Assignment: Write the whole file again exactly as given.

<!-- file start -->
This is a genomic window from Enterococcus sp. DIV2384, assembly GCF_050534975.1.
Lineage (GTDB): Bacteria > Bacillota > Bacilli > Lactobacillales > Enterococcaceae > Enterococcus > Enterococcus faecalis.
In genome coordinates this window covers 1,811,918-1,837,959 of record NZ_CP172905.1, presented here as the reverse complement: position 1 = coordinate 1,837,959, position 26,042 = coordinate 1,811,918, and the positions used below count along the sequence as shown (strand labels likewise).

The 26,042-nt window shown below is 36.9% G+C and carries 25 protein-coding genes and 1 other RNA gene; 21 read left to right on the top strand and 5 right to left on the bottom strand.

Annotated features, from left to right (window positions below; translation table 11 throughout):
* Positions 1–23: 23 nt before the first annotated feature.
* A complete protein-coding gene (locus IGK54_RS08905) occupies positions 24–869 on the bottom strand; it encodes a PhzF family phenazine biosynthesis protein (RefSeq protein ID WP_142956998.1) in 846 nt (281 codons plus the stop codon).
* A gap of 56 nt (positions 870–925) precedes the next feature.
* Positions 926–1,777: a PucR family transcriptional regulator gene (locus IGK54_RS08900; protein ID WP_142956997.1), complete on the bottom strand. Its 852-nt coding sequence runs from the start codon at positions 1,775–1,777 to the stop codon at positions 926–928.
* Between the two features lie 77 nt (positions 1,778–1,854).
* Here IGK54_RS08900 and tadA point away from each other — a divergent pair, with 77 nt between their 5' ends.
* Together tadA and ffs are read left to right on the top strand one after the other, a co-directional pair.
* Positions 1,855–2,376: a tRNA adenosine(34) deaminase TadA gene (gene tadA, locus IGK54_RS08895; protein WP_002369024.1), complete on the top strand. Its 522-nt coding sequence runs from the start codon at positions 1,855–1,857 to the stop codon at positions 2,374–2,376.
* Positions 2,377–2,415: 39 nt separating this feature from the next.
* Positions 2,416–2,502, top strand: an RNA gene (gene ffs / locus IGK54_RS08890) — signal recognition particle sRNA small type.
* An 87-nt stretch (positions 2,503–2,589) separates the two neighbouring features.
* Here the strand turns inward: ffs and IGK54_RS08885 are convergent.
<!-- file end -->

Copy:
This is a genomic window from Enterococcus sp. DIV2384, assembly GCF_050534975.1.
Lineage (GTDB): Bacteria > Bacillota > Bacilli > Lactobacillales > Enterococcaceae > Enterococcus > Enterococcus faecalis.
In genome coordinates this window covers 1,811,918-1,837,959 of record NZ_CP172905.1, presented here as the reverse complement: position 1 = coordinate 1,837,959, position 26,042 = coordinate 1,811,918, and the positions used below count along the sequence as shown (strand labels likewise).

The 26,042-nt window shown below is 36.9% G+C and carries 25 protein-coding genes and 1 other RNA gene; 21 read left to right on the top strand and 5 right to left on the bottom strand.

Annotated features, from left to right (window positions below; translation table 11 throughout):
* Positions 1–23: 23 nt before the first annotated feature.
* A complete protein-coding gene (locus IGK54_RS08905) occupies positions 24–869 on the bottom strand; it encodes a PhzF family phenazine biosynthesis protein (RefSeq protein ID WP_142956998.1) in 846 nt (281 codons plus the stop codon).
* A gap of 56 nt (positions 870–925) precedes the next feature.
* Positions 926–1,777: a PucR family transcriptional regulator gene (locus IGK54_RS08900; protein ID WP_142956997.1), complete on the bottom strand. Its 852-nt coding sequence runs from the start codon at positions 1,775–1,777 to the stop codon at positions 926–928.
* Between the two features lie 77 nt (positions 1,778–1,854).
* Here IGK54_RS08900 and tadA point away from each other — a divergent pair, with 77 nt between their 5' ends.
* Together tadA and ffs are read left to right on the top strand one after the other, a co-directional pair.
* Positions 1,855–2,376: a tRNA adenosine(34) deaminase TadA gene (gene tadA, locus IGK54_RS08895; protein WP_002369024.1), complete on the top strand. Its 522-nt coding sequence runs from the start codon at positions 1,855–1,857 to the stop codon at positions 2,374–2,376.
* Positions 2,377–2,415: 39 nt separating this feature from the next.
* Positions 2,416–2,502, top strand: an RNA gene (gene ffs / locus IGK54_RS08890) — signal recognition particle sRNA small type.
* An 87-nt stretch (positions 2,503–2,589) separates the two neighbouring features.
* Here the strand turns inward: ffs and IGK54_RS08885 are convergent.